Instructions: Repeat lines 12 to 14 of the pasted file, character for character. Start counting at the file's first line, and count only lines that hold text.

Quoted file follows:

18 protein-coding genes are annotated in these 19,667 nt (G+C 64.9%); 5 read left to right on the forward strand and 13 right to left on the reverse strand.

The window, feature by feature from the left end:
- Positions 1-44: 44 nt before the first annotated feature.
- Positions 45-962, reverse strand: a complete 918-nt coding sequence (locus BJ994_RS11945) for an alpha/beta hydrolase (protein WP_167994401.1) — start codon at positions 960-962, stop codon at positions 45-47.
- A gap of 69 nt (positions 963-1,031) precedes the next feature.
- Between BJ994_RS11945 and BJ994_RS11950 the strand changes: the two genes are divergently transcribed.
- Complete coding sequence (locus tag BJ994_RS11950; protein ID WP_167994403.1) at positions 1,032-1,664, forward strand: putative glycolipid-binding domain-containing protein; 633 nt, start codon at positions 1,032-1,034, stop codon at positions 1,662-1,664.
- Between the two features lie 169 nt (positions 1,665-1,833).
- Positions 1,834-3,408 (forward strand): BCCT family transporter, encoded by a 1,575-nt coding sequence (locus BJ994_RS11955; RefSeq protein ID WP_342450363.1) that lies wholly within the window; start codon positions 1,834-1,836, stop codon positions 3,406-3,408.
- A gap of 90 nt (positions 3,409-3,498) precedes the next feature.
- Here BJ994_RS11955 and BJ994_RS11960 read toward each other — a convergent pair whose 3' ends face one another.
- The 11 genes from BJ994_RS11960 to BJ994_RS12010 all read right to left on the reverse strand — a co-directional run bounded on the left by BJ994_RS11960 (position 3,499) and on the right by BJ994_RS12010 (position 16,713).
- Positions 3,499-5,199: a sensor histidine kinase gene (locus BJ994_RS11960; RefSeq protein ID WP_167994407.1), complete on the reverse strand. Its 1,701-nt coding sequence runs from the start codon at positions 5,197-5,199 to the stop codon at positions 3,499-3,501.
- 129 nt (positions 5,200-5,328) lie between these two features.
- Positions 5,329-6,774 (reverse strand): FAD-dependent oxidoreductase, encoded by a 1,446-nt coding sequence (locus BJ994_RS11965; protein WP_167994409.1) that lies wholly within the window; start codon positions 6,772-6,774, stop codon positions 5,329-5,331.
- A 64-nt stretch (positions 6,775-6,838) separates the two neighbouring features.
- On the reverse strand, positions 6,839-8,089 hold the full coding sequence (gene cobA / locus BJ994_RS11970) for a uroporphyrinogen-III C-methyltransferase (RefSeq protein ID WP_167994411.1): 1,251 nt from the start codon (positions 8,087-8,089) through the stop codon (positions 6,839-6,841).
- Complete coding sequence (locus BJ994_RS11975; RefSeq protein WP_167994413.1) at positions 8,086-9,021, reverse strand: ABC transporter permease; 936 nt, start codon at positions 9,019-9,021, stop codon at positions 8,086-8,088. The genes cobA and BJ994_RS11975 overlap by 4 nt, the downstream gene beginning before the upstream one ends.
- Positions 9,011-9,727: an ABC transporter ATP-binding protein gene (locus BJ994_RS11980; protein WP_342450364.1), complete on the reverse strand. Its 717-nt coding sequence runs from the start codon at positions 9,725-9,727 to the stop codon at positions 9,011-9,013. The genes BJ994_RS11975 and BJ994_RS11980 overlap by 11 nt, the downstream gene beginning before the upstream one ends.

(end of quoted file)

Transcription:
- The 11 genes from BJ994_RS11960 to BJ994_RS12010 all read right to left on the reverse strand — a co-directional run bounded on the left by BJ994_RS11960 (position 3,499) and on the right by BJ994_RS12010 (position 16,713).
- Positions 3,499-5,199: a sensor histidine kinase gene (locus BJ994_RS11960; RefSeq protein ID WP_167994407.1), complete on the reverse strand. Its 1,701-nt coding sequence runs from the start codon at positions 5,197-5,199 to the stop codon at positions 3,499-3,501.
- 129 nt (positions 5,200-5,328) lie between these two features.